Tools to help provide instruction and practice at the level the student is at 48%
More support or tools to provide instruction and practice until mastery is reached 47%
Tools to easily help me know which skills a student has mastered and not mastered 46%
Tools to make it easier to provide feedback to students 39%
Project-based learning 36%
Making the bar for mastery high 17%
Other 5%

Mastery learning can fill in the learning gaps 

We believe mastery learning can accelerate pandemic recovery. Sal Khan, our founder, is a longtime advocate for mastery. Unlike traditional learning, students in mastery-learning classrooms are not pushed ahead in lockstep, which can cause the accumulation of knowledge gaps. (Sal calls these “Swiss cheese gaps.”) 

Last year, in the wake of pandemic school closures, several large school districts, including Los Angeles Unified, turned to elements of mastery learning to address lost learning time. Six superintendents published a high-profile op-ed advocating for the widespread adoption of competency-based learning, which shares many of the same tenets.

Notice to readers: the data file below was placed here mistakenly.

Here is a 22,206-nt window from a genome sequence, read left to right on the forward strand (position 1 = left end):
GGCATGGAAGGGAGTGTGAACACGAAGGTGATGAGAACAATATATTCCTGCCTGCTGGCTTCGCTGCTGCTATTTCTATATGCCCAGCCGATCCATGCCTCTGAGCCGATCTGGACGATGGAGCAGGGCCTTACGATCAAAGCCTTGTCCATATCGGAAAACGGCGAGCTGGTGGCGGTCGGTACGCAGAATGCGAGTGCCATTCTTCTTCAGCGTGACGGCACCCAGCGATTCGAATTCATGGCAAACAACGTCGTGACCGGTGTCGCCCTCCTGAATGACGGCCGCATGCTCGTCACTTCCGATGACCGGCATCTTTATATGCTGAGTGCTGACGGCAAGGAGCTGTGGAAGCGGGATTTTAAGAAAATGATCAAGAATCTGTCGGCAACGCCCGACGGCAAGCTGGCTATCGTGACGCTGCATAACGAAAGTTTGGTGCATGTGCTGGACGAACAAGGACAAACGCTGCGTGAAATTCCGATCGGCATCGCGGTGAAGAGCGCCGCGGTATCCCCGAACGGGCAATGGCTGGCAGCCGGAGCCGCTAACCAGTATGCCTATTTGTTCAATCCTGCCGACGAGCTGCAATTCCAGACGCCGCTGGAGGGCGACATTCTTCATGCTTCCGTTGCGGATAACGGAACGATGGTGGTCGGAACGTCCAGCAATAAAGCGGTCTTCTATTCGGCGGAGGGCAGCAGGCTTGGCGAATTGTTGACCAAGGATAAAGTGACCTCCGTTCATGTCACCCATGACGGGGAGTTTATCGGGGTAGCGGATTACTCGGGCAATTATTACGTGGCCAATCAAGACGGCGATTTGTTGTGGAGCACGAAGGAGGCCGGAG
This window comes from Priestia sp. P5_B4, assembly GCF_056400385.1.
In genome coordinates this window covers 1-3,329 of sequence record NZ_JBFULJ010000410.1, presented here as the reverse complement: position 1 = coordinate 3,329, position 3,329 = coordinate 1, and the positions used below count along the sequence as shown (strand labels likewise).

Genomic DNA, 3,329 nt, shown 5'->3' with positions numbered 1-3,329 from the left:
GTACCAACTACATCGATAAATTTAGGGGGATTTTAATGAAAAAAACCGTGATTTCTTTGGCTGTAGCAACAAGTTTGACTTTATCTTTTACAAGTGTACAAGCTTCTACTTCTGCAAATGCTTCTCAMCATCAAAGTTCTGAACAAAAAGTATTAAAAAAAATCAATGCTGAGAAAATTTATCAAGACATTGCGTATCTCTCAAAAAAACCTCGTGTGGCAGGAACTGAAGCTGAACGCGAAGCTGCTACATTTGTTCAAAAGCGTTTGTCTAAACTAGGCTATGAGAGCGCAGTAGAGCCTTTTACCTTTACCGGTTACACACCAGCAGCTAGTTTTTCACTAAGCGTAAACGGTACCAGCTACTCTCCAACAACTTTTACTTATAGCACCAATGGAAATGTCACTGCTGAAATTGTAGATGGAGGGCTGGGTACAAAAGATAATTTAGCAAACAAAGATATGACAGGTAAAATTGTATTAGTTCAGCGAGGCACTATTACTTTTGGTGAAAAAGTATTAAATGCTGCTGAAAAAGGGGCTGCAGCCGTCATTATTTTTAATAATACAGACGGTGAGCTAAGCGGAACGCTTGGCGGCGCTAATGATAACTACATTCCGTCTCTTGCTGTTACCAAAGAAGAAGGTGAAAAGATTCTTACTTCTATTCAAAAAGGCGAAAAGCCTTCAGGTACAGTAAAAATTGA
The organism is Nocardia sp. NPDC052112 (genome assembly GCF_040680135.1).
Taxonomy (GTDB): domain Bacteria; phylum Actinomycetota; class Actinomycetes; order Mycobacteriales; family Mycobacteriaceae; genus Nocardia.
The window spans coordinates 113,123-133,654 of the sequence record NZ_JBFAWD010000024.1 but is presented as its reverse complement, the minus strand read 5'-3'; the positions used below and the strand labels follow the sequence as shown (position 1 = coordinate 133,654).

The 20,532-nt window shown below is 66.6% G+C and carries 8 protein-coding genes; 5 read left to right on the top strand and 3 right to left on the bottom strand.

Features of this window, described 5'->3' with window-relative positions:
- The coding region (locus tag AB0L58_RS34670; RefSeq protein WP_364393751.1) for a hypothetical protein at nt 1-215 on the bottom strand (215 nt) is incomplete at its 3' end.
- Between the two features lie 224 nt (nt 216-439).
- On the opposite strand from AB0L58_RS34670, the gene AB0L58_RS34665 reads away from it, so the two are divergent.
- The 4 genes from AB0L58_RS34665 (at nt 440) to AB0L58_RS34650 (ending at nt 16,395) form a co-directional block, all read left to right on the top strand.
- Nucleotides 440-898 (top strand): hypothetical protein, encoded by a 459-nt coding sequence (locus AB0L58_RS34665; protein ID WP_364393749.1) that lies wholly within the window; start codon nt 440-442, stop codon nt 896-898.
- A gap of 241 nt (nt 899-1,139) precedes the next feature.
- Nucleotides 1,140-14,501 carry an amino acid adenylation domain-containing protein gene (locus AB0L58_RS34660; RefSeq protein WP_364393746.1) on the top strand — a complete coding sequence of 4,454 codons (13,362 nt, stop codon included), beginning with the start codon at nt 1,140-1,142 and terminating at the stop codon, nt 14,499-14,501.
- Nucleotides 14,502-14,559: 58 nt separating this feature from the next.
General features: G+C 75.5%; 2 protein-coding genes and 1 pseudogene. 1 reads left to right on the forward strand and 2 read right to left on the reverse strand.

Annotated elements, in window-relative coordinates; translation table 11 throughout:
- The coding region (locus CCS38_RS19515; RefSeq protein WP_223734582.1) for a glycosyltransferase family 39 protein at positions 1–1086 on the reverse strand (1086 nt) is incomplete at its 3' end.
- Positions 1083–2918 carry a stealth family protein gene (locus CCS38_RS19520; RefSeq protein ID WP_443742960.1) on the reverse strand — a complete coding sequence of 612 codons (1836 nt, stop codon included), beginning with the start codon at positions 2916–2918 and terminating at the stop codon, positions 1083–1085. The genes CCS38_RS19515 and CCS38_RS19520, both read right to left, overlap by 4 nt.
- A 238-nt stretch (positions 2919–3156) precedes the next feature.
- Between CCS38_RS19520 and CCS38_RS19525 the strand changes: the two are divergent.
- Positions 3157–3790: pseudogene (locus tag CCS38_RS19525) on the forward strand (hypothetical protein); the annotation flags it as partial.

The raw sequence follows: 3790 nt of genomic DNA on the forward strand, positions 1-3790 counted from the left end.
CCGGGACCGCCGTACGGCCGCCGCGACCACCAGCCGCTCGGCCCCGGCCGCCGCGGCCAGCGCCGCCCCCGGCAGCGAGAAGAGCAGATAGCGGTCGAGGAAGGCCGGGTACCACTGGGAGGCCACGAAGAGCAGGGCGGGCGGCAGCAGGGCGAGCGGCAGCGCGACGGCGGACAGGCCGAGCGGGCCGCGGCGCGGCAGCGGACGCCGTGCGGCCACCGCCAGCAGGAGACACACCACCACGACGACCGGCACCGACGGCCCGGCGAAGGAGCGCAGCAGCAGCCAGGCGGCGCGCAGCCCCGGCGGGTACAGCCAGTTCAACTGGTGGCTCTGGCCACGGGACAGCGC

“It’s terrific to see so much enthusiasm for mastery learning,” Sal says. “Mastery can play a critical role in recovery. It allows teachers to personalize learning so that each student can progress through their grade level while also addressing the areas where they may need extra help.” 

Mastery learning allows students to progress at a pace that’s right for them under the watchful eye of expert teachers who make decisions about instruction. 

In our survey, teachers say they think the elements of mastery learning are important for closing learning gaps. For example, they’d like more flexibility so they can spend additional time on a concept if it’s needed (for example, less rigid pacing guides). They’d also like to allow students to retake tests. 

Teachers say the best way to identify learning gaps is to work individually with students during class. What’s more, they say the best way to encourage students to catch up is through one-on-one instruction. 

The impact of learning disruptions is clear:
84% of teachers say their students need more help than they would have needed before the pandemic
59% of teachers say their students mastered content they needed last school year